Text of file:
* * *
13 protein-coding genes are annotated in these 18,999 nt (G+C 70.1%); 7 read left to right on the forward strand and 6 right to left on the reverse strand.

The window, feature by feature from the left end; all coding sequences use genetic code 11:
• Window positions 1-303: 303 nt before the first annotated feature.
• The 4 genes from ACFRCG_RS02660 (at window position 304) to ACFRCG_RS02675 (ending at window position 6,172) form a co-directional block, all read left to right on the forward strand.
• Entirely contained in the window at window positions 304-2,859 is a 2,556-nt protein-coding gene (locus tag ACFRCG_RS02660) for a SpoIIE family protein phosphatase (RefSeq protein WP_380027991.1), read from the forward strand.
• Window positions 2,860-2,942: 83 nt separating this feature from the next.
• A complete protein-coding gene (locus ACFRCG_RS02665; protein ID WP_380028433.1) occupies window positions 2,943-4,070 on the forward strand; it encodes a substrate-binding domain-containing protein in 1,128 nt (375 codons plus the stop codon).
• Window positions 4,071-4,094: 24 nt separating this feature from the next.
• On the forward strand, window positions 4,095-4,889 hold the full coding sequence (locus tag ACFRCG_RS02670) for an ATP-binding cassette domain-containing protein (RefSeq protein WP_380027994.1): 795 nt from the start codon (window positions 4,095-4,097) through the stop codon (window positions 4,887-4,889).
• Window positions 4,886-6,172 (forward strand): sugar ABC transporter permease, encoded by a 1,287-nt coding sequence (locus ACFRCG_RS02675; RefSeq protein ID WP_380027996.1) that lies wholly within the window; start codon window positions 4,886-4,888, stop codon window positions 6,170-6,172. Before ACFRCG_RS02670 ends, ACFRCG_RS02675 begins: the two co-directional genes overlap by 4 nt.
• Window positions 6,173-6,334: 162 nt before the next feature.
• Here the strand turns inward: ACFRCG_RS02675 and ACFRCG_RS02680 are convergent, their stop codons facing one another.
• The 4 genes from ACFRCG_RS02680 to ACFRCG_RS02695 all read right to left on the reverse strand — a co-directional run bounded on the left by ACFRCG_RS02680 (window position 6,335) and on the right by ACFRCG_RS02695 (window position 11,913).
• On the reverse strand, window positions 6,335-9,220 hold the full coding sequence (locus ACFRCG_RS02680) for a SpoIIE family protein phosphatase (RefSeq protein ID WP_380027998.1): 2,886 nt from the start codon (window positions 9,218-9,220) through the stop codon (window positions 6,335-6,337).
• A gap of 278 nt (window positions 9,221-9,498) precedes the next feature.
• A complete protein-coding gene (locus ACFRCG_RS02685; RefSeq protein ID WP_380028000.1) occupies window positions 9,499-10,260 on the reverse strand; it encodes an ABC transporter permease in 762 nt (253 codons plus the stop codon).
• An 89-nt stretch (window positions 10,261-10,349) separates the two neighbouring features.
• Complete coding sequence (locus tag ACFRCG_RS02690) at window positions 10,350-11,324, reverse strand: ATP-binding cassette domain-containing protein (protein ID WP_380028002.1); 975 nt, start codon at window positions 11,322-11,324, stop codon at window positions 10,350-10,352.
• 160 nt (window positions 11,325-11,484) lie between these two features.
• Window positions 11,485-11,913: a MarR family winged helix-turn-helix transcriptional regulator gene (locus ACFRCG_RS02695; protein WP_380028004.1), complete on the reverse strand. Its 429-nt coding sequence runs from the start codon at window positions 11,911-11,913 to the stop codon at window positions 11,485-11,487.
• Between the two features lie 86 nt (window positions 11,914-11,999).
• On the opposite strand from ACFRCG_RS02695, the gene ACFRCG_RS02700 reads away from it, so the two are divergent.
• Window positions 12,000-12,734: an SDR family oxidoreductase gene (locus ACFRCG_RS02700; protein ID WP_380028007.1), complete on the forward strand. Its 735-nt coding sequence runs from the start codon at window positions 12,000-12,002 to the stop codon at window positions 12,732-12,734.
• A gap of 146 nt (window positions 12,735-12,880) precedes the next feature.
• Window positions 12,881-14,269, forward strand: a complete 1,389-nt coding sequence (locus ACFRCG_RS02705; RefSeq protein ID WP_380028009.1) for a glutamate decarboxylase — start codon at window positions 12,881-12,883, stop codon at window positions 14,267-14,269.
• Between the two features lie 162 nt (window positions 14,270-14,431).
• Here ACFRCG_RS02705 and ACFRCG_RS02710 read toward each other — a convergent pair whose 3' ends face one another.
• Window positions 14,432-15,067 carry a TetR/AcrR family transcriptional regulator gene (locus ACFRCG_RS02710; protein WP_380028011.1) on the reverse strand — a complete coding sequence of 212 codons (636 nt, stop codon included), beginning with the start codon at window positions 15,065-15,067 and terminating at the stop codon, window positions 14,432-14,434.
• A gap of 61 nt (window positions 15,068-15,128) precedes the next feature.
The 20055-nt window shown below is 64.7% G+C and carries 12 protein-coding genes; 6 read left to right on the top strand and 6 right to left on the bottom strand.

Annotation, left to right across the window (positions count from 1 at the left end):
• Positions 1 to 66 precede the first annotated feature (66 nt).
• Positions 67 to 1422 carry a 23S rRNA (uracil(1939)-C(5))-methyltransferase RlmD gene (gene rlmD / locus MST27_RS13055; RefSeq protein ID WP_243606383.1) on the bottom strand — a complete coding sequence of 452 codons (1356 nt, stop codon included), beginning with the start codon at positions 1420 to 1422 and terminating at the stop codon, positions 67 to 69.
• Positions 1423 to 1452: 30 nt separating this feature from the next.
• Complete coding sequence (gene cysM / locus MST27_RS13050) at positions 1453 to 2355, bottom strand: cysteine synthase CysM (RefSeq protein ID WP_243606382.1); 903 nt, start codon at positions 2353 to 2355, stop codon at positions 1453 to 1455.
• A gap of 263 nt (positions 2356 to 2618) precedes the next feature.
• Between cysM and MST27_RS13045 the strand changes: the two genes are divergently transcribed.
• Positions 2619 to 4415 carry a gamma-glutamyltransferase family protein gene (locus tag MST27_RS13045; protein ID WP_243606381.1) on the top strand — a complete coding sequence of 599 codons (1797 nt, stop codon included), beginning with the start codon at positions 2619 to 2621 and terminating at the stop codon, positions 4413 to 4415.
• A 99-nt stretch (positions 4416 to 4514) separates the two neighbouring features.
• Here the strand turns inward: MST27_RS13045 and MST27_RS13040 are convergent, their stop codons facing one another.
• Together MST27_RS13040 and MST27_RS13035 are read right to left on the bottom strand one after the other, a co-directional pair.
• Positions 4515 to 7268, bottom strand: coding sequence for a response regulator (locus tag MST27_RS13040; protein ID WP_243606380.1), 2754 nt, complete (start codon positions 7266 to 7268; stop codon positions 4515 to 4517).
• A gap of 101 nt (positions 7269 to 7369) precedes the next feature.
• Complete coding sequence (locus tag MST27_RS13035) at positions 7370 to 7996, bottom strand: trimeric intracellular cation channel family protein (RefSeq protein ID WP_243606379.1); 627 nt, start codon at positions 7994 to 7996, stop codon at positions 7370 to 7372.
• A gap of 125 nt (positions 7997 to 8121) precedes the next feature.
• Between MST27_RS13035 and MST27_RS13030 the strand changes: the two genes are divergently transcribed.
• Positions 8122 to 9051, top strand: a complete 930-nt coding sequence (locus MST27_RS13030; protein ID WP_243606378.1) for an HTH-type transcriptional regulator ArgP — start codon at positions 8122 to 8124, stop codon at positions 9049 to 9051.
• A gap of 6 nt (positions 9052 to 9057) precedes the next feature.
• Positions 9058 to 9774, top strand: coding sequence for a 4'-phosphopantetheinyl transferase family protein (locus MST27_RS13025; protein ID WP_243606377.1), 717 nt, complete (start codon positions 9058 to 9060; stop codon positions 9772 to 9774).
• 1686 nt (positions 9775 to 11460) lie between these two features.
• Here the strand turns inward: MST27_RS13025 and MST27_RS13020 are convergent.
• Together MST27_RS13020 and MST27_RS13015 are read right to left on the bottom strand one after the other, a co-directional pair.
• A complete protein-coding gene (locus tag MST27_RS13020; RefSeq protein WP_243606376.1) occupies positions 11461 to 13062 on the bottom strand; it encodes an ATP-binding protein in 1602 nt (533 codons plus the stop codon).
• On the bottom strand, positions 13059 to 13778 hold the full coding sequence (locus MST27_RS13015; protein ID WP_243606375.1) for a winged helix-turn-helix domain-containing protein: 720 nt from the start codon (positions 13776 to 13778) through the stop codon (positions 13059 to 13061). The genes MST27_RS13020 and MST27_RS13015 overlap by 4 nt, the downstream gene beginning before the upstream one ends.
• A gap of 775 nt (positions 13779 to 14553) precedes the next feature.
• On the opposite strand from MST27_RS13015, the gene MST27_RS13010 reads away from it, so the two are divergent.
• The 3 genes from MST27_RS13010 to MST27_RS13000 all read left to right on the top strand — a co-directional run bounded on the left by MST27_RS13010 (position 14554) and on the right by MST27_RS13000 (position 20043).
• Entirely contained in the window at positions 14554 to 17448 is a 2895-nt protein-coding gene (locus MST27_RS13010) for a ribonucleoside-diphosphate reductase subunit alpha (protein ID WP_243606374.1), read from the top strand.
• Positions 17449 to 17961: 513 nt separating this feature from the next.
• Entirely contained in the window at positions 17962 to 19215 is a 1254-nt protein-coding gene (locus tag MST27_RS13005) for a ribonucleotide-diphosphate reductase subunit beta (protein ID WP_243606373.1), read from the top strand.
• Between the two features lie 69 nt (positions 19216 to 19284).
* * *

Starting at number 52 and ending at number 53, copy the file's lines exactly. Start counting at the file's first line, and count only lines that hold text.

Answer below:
• Together MST27_RS13020 and MST27_RS13015 are read right to left on the bottom strand one after the other, a co-directional pair.
• A complete protein-coding gene (locus tag MST27_RS13020; RefSeq protein WP_243606376.1) occupies positions 11461 to 13062 on the bottom strand; it encodes an ATP-binding protein in 1602 nt (533 codons plus the stop codon).